Pitino is a dedicated Roman Catholic who has brought a priest who's a close friend and spiritual adviser on team trips.
Abbott asked Sypher during one interview why she waited until after she was indicted to report the rape allegations.
She gave varying answers, according to transcripts, saying she wanted to forget about it, that Pitino threatened her and finally that "they kept throwing crumbs to keep me happy."
Abbott asked Sypher why she was coming forward only after she was charged.
"Because ... where we are, it seems like retaliation," Abbott said.
"I know it does," Sypher responded.
Tatum, the former executive assistant to Pitino, told the FBI he was in the restaurant during the first encounter but he didn't see anything. A message Wednesday for Tatum at his office in the university's basketball practice facility was not immediately returned.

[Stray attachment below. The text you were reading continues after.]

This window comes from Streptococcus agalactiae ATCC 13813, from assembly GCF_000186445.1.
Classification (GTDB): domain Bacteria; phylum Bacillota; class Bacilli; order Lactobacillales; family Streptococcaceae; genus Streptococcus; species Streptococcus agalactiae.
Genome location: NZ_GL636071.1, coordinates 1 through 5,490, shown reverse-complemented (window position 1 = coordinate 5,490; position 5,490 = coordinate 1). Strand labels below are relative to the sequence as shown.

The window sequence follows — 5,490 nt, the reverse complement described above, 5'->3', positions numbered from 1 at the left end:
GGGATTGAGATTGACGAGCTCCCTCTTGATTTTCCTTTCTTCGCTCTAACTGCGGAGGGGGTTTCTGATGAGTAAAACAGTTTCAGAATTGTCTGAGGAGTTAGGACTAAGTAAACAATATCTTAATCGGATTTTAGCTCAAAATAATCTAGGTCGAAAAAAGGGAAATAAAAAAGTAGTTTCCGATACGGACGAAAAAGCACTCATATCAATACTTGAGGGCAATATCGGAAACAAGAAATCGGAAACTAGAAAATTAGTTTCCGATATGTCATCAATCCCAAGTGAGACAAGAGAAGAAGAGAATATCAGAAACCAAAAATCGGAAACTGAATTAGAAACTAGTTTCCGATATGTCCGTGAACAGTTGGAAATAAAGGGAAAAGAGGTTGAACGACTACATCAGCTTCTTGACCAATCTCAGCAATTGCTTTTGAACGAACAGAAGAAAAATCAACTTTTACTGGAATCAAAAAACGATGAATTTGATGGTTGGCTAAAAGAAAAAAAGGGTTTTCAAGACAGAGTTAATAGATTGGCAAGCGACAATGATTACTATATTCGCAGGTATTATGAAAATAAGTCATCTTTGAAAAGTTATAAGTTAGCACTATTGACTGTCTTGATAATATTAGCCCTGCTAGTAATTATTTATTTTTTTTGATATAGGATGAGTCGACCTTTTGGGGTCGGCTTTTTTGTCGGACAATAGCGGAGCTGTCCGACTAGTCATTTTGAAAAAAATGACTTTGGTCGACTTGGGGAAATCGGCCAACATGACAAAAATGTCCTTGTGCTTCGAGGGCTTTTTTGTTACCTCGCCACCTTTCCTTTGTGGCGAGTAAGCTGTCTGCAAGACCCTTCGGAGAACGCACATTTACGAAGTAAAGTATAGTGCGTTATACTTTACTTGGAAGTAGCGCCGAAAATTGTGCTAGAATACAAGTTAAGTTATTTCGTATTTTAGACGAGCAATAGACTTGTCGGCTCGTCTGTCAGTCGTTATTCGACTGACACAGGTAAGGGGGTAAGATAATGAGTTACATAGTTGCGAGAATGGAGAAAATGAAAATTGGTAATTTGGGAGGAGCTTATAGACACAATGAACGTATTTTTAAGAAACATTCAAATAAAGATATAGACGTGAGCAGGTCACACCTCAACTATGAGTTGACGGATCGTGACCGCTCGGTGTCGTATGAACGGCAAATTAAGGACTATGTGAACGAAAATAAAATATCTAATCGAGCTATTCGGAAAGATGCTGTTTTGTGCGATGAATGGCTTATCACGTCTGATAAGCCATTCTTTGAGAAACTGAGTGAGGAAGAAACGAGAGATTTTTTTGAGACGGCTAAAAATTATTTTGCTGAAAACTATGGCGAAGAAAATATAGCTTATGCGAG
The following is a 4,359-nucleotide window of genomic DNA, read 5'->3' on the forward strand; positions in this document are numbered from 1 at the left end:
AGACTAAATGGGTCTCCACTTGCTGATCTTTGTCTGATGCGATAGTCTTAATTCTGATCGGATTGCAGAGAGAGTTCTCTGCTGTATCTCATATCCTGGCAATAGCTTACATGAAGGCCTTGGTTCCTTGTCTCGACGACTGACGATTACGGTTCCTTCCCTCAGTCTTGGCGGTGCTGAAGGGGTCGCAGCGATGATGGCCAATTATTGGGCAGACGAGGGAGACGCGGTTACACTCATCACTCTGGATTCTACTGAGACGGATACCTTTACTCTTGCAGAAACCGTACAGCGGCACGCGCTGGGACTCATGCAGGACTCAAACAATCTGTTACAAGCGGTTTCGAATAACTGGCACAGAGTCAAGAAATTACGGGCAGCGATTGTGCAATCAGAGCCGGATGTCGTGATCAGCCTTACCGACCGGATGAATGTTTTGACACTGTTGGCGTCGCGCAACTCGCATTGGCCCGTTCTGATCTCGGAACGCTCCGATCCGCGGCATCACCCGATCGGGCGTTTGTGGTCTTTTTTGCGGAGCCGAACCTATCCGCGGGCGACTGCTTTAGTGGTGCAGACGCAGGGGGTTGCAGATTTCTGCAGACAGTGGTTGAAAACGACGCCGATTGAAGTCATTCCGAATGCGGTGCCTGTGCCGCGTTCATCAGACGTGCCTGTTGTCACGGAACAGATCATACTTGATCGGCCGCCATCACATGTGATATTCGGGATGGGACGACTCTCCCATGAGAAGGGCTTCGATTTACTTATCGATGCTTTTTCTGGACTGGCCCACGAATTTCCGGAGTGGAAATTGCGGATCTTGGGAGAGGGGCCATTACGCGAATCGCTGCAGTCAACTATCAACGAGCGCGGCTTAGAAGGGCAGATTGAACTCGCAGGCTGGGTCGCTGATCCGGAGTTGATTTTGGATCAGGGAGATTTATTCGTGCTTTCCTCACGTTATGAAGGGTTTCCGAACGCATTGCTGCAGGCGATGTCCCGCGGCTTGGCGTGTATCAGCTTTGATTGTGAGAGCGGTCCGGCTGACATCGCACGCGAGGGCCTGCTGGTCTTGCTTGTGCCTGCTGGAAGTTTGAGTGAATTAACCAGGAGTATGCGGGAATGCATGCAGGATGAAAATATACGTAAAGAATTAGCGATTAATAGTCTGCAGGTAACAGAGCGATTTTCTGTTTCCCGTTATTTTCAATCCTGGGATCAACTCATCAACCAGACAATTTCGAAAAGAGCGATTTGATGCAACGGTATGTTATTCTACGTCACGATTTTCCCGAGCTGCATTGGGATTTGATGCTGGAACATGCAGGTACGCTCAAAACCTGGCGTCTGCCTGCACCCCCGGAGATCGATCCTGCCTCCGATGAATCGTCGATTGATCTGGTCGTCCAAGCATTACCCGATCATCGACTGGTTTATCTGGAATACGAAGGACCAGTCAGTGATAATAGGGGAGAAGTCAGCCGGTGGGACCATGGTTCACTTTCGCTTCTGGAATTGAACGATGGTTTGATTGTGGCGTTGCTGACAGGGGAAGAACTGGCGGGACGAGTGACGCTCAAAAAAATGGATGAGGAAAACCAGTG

The case became public in April when Pitino announced that someone had tried to extort him. Pitino said he reported it to the FBI, and Sypher surrendered to authorities a few days later when she was named in a criminal complaint.
University sports information director Kenny Klein directed all inquires to Pence. Pitino finished his eighth season with the Cardinals, leading them to a 31-6 record and the Big East regular-season and tournament titles. The Cardinals lost to Michigan State in the regional finals of the NCAA tournament.
Tim Sypher was Pitino's personal assistant with the Boston Celtics from 1997-2001, then followed the coach to Louisville in 2001. He and Karen Sypher are currently going through a divorce.
Tim Sypher's divorce attorney declined comment through his secretary.
The criminal complaint said Tim Sypher brought Pitino a written list of demands from his wife, including college tuition for her children, two cars, money to pay off her house and $3,000 per month. The demands later escalated, the complaint said. Tim Sypher has not been charged.
Besides Louisville and the Celtics, Pitino coached the New York Knicks from 1987 to 1989 and the University of Kentucky from 1989 to 1997.